Murcof 

Martes

Born in Tijuana, Fernando Corona lived most of his life in Ensenada, a small port town eighty miles south of TJ. His early years were spent playing all kinds of music, from acoustic rock to more experimental stuff. At some point he found himself a member of Tijuana's much-hyped Nortec Collective, that raucous band of musicians and artists who introduced the world to a fusion of break beats, techno, and the sound of ol' Mexico -- namely the ranchero and norteño styles.

So when Corona began recording under the alias Murcof, his affiliations alone were enough to make any self-respecting connoisseur of the fringe run out and pick up his latest, Martes. But know this: It sounds nothing like Nortec. It is an entirely different animal, a meticulously crafted collage of minimal electronica and languid orchestration. And it's going to bite your freakin' head off.

"If something is boring after two minutes, try it for four," said John Cage. "If still boring, then eight. Then sixteen. Then 32. Eventually one discovers that it is not boring at all." It's handy advice when listening to this record. Where most electronica feels like entertainment for druggies, Martes is different. Martes is trying to tell you something and you need to be patient with it. The messages are coded in Corona's visionary musical vocabulary, consisting of eerie orchestral arrangements -- mainly strings and piano -- cut up with Corona's breathtaking micro-beats and hair-raising electronic glitches. Both function to corral the orchestration along a jagged, almost disturbing path. Influenced by contemporary classical composers like Henryk Górecki and Arvo Pärt, Corona employs the similar strategy of using music to exaggerate silence, hence sudden blips of nothingness that run through the songs like the holes in Swiss cheese.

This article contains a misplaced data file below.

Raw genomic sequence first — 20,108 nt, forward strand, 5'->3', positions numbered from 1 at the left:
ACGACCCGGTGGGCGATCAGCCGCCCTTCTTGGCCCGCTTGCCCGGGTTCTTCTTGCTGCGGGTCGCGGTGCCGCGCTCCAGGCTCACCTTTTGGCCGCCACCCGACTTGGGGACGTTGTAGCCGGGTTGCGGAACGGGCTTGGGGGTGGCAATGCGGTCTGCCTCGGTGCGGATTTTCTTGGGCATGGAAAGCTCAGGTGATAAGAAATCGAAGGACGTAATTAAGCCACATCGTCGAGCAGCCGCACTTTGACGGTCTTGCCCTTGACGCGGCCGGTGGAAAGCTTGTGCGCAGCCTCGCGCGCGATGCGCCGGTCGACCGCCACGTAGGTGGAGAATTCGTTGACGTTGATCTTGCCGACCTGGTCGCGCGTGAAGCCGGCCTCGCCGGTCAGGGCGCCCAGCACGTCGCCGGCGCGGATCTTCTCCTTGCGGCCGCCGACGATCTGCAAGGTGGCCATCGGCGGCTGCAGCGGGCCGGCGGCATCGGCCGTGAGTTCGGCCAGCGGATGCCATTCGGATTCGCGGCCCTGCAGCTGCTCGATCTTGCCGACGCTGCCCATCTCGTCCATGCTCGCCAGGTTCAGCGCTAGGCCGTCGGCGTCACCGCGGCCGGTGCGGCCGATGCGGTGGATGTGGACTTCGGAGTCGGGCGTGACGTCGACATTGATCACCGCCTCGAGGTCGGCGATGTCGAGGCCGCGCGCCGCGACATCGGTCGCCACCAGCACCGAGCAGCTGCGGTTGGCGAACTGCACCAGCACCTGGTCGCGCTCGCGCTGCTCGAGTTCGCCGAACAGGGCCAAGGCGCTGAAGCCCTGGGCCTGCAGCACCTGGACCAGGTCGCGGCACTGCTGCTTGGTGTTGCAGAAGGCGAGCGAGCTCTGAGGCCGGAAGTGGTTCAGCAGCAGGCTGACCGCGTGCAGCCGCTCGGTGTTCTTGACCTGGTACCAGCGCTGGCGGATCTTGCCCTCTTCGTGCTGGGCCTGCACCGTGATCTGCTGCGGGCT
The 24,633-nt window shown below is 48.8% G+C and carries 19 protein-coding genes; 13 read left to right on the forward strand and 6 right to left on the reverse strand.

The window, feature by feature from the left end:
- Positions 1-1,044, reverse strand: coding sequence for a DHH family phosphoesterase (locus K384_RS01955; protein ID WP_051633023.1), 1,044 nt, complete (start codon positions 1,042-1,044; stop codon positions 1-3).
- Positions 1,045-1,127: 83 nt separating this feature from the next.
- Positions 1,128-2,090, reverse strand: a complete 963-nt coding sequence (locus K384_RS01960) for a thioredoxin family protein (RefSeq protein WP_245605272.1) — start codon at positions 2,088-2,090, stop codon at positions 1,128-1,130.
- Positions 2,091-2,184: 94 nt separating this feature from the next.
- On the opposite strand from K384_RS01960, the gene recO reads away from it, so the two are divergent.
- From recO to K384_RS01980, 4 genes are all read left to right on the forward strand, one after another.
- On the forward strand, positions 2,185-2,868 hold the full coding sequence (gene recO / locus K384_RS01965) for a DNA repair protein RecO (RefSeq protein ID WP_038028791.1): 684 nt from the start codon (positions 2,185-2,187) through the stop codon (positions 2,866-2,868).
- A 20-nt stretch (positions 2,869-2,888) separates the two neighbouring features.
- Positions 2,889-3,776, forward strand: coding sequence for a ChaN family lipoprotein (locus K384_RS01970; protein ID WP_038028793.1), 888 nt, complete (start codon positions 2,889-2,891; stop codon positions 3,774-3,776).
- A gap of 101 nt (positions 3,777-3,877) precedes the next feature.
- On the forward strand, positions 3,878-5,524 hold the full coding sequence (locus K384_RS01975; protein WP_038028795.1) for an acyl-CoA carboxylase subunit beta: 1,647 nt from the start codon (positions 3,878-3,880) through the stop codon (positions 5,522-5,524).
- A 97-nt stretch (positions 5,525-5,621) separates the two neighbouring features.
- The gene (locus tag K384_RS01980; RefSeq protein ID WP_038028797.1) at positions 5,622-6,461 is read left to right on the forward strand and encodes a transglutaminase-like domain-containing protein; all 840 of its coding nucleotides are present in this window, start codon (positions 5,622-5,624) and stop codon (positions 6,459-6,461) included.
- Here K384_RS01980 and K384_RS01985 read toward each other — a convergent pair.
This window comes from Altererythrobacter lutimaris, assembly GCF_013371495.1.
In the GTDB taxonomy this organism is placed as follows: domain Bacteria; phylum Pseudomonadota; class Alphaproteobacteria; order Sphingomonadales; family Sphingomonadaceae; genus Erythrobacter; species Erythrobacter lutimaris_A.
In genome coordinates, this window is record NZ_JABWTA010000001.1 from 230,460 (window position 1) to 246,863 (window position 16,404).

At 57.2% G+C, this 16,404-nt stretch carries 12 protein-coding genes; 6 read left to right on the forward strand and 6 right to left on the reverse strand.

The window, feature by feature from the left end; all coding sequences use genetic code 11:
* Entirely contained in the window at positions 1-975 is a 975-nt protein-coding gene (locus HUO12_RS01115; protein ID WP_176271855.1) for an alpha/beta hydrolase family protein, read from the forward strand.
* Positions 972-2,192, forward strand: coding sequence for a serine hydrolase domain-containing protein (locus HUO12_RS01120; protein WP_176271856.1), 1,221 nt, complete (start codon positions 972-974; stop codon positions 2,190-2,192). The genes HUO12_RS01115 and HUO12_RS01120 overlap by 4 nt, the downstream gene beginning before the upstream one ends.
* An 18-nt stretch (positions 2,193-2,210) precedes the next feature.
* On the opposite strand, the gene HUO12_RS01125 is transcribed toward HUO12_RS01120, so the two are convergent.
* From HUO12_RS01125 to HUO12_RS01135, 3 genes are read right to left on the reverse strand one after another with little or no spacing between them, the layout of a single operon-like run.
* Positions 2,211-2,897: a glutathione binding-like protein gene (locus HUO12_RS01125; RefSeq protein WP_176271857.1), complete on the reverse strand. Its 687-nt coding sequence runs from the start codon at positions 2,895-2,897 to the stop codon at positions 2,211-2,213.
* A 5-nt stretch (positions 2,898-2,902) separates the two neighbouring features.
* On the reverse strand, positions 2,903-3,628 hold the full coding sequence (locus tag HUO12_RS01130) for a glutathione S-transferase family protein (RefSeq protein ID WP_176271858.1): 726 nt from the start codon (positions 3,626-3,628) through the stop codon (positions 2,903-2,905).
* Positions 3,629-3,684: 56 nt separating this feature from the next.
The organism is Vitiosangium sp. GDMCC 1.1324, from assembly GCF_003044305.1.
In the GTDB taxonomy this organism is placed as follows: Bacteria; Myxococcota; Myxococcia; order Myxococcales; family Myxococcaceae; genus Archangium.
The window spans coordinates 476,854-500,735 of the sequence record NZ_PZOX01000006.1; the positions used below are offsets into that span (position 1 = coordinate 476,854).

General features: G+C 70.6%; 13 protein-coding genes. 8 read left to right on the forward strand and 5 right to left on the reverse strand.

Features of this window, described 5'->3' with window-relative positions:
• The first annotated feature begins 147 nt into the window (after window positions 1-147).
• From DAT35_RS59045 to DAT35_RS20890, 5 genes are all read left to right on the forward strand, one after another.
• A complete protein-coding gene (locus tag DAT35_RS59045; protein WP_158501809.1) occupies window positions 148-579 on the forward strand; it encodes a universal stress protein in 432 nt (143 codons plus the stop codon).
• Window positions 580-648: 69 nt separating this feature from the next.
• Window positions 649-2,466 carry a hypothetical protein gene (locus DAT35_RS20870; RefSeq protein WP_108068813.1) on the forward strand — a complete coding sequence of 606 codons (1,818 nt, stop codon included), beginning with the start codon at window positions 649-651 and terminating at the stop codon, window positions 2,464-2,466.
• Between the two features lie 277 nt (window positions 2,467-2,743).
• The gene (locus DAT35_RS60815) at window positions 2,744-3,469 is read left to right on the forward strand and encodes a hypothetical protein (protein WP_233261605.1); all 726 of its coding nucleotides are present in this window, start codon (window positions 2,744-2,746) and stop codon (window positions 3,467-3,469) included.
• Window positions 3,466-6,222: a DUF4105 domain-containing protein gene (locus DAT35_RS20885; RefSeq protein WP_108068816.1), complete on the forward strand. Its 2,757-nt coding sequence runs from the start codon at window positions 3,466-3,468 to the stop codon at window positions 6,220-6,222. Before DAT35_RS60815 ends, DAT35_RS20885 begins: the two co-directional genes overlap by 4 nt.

Though the label of "minimalism" (with its "boring" and "pretentious" connotation) can easily be applied here, this record is none of these things. Corona has taken the cold, detached tropes of minimal techno and created something deeply personal. It's not dance music, but neither is it masturbatory, intellectual, or any of that other stuff. It's simply a new and interesting way to make electronic music, which, at its core, was what the Nortec movement has always been about.

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